It's like these shows take place in some horrible alternate universe where art is totally non-democratized. Vermeer in private collections, and - what was it, Picasso? Monet? - lost on James Cameron's Titanic.

(Am enjoying Leverage, but I wish it would play a bit harder. Watched Hannibal over the last few weeks, and wow it plays so hard. Whither happy mediums?)

Birthday greetings and felicitations!

Jul. 19th, 2014 06:56 pm
onyxlynx: Festive pennants in blue & purple with word "Birthday" centered. (Birthday)
[personal profile] onyxlynx
 to [personal profile] kinetikatrue .  Because it has no business being the 19th today.  Hope you have had a day of joy and magic.

abusive family dynamics

Jul. 18th, 2014 11:24 pm
boxofdelights: earring (Default)
[personal profile] boxofdelights
When I was little, maybe five or six, I knew that a cheetah was an ape. I also knew that a cheetah was a spotted cat, the fastest land animal. For a long time, both facts existed without collision, because one of them was true at home, and the other was true at school. Eventually I noticed the contradiction and figured out that the incorrect fact came from the Johnny Weissmuller Tarzan movies.

I tried to tell my dad, who was the one who liked the Tarzan movies. (My dad is not a native speaker of English, but I didn't realize that that was relevant. I knew his first language was Spanish, but I didn't really understand that. I remember not being able to understand why he hadn't been teased about his name, which was Joaquín.
"Didn't kids call you Joaquín Walking Down The Street?"
"No, because where I grew up, that would have been said, 'Joaquín, caminando por la calle'. It isn't funny."
Did not compute.)

Anyway, I tried to tell him that a cheetah was a cat, and he said no, a cheetah was a monkey, and I said I used to think that, because Tarzan called his friend Cheetah, but "Cheetah" was just Cheetah's name. The kind of animal he was was a chimpanzee. And my dad said no, a chimpanzee was a different kind of monkey, bigger than a cheetah, almost as big as a man. And I went away and thought. How did I know that a cheetah was a cat, given that some people said one thing and some said the other? Books! I realized. All the books said that a cheetah was a cat. So I got Volume C of the World Book Encyclopedia and brought it to my dad. He looked at it, and-- and this was not all that many minutes after our first conversation-- and said, "You see, I was right, a cheetah is a cat."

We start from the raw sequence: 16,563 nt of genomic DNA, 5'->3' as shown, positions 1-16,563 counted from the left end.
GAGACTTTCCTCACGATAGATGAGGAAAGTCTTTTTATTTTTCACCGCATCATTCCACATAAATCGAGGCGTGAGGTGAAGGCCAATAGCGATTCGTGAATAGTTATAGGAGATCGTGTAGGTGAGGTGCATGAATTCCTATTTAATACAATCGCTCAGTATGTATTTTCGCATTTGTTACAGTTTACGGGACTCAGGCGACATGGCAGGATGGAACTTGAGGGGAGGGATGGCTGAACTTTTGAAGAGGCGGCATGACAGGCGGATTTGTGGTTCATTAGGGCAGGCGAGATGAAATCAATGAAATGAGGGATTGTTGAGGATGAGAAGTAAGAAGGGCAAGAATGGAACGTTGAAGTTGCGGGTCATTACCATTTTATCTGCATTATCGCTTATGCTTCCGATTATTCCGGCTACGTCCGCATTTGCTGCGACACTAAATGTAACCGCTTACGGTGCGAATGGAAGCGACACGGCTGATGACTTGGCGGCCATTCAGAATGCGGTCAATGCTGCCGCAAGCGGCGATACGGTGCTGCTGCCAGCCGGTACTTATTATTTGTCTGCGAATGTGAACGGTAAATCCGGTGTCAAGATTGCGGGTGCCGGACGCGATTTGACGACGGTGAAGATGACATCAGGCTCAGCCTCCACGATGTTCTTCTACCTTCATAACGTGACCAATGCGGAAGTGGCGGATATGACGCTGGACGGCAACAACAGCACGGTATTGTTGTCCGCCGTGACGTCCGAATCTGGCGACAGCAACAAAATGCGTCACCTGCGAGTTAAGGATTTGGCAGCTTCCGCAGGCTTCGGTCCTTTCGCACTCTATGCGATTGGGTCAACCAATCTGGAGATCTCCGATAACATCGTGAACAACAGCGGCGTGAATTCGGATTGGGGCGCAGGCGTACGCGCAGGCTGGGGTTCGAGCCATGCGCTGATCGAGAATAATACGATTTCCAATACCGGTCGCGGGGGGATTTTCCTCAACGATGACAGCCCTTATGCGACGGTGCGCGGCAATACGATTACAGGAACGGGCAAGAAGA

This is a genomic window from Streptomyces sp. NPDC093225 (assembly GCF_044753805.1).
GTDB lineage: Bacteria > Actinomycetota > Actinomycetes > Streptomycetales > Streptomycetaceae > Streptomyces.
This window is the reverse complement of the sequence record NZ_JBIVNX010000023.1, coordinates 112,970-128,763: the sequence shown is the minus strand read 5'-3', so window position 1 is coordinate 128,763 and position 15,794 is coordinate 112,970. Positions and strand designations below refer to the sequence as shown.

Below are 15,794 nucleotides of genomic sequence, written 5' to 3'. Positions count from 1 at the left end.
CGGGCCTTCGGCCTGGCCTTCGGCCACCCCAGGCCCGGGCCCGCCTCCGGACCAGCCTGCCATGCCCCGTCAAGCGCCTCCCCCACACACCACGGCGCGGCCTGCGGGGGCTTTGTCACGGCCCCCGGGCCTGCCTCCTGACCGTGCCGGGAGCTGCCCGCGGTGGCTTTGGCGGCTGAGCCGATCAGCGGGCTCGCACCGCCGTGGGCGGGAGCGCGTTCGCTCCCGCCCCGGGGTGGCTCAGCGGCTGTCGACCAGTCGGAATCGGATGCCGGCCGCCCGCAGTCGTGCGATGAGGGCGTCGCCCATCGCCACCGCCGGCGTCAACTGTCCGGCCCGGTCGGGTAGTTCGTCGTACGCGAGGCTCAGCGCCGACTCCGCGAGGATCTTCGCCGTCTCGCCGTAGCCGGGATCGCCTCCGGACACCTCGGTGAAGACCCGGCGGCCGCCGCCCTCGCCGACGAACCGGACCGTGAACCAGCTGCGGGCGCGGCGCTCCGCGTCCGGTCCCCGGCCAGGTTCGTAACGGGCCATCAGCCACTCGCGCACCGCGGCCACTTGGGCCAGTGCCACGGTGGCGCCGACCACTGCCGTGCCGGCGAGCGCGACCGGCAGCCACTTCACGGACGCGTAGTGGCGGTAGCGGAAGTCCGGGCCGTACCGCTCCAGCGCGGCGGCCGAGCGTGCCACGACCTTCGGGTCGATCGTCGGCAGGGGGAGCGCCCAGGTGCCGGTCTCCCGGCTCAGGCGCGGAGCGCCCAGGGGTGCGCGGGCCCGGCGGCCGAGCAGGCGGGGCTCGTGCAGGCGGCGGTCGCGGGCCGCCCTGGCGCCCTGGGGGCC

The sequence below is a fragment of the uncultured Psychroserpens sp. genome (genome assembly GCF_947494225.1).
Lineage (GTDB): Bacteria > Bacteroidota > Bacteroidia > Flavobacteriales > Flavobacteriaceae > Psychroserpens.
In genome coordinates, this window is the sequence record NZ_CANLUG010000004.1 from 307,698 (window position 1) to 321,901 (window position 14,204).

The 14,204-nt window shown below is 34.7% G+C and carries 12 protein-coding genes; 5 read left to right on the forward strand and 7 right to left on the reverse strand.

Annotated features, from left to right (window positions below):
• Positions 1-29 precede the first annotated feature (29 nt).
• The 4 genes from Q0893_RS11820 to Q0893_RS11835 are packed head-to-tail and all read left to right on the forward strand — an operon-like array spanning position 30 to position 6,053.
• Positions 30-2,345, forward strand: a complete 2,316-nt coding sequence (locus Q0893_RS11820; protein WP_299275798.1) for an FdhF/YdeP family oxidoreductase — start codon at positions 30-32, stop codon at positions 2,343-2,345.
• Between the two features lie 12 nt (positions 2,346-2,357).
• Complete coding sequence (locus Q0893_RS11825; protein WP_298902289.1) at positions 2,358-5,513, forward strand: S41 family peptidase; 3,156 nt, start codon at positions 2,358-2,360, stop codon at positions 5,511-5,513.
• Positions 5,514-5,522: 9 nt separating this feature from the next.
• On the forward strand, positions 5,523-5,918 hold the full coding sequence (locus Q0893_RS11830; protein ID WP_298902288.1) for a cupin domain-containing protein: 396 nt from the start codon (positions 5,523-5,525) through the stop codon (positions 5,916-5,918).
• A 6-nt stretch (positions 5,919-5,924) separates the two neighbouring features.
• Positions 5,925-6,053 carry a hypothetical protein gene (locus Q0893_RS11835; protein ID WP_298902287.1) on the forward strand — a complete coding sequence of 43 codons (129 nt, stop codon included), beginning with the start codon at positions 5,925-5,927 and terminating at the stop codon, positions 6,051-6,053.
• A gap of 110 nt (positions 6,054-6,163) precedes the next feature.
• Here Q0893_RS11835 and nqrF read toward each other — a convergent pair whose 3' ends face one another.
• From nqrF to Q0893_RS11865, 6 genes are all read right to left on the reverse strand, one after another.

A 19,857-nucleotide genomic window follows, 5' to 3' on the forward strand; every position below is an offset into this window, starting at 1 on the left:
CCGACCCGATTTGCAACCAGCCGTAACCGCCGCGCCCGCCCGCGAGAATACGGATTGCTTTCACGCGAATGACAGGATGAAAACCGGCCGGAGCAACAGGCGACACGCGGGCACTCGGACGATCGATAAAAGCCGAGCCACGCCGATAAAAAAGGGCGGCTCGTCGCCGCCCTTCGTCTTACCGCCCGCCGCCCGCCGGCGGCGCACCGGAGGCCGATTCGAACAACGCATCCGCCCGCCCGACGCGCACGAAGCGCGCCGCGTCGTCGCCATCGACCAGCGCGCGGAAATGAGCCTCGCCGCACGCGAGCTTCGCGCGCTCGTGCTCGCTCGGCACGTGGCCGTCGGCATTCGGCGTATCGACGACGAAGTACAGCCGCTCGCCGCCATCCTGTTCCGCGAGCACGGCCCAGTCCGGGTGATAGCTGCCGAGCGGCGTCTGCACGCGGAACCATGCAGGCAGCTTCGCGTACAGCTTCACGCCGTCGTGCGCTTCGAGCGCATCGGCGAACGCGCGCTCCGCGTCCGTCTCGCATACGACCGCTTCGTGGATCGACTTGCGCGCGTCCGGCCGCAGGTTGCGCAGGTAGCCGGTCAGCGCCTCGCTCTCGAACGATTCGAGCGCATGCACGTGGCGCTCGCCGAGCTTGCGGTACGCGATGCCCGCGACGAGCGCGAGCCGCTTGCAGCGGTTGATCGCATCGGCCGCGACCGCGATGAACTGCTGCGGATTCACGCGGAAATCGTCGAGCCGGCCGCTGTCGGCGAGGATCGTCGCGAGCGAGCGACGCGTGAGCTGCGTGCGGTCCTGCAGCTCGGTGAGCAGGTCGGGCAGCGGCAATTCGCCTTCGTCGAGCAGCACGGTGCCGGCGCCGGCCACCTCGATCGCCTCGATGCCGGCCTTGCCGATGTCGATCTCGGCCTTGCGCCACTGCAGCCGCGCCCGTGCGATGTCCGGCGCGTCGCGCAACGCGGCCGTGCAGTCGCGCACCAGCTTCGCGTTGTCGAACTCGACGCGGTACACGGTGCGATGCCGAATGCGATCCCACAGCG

"No, daddy, I said a cheetah was a cat. You said a cheetah was a monkey."
"No, you thought a cheetah was a monkey. You said you learned that from the Tarzan movies."
I argued, he yelled at me for being arrogant, for always needing to be right. I ran away crying. He yelled after me that I was crying because I couldn't stand being wrong.

My mother said that what really happened didn't matter: what mattered was that I should have known better than to correct him. Ever. And even if I was sure that I was thinking that a cheetah was a cat when I went to get the book, I couldn't be sure that I hadn't said it the wrong way around. And if I was so smart, why couldn't I learn not to say things to Dad that made him angry?

Well, my dad was always a little bit angry (except when he was very angry) and I was always a little bit afraid (except et cetera), but I have always been stupid about feelings and I never did learn how to avoid setting him off.

I was reminded of this by [ profile] amaebi's observations on conversational rules of correction. Rules are helpful. Rules I can learn.

Saki in a Birthday Bag!

Jul. 18th, 2014 10:50 pm
lavendertook: frodo and sam sprinkles on cup cakes (birthday hobbits)
[personal profile] lavendertook
A very happy birthday to [personal profile] mews1945!!! For your birthday, Saki has decided to deliver herself to you.

SAKI: I'm all bagged up and ready to visit Mews. It's kind of weird, though, that I'm in a bag and can still see you. It's like I'm in the Bag World. And you must be a Bagwraith.

Enter the bag here . . . )

And next we'll take a stroll around the lake:

Here's that corner of the lake with all the wildflowers, earlier in the season before the gallardia and black-eyed susans took center stage.

And there's more to see. . . )

Medievally Speaking: recommended

Jul. 18th, 2014 09:42 am
ithiliana: (Dragons!)
[personal profile] ithiliana
"An Open Access Review Journal Encouraging Critical Engagement with the Continuing Process of Inventing the Middle Ages". Excellent review of the Vaccaro collection on materiality and bodies in Tolkien's work.

Am zipping over to add to my feed!

ETA: Feed:

sometimes i lives in the country

Jul. 17th, 2014 08:55 pm
boxofdelights: earring (Default)
[personal profile] boxofdelights
This is the view from the house where I used to live with my husband.
double rainbow
There's a panorama of the whole double rainbow here:


Jul. 17th, 2014 05:53 pm
tablesaw: A stick-figure person walking in a carefree manner. The caption reads, 'Haters gonna make some good points' (Haters)
[personal profile] tablesaw
I'm not even done with this article and I already want to blog about it. Well, mostly I just want to blog. Well, mostly I want to put something on my DW. (And a little bit I want to play Spelunky.)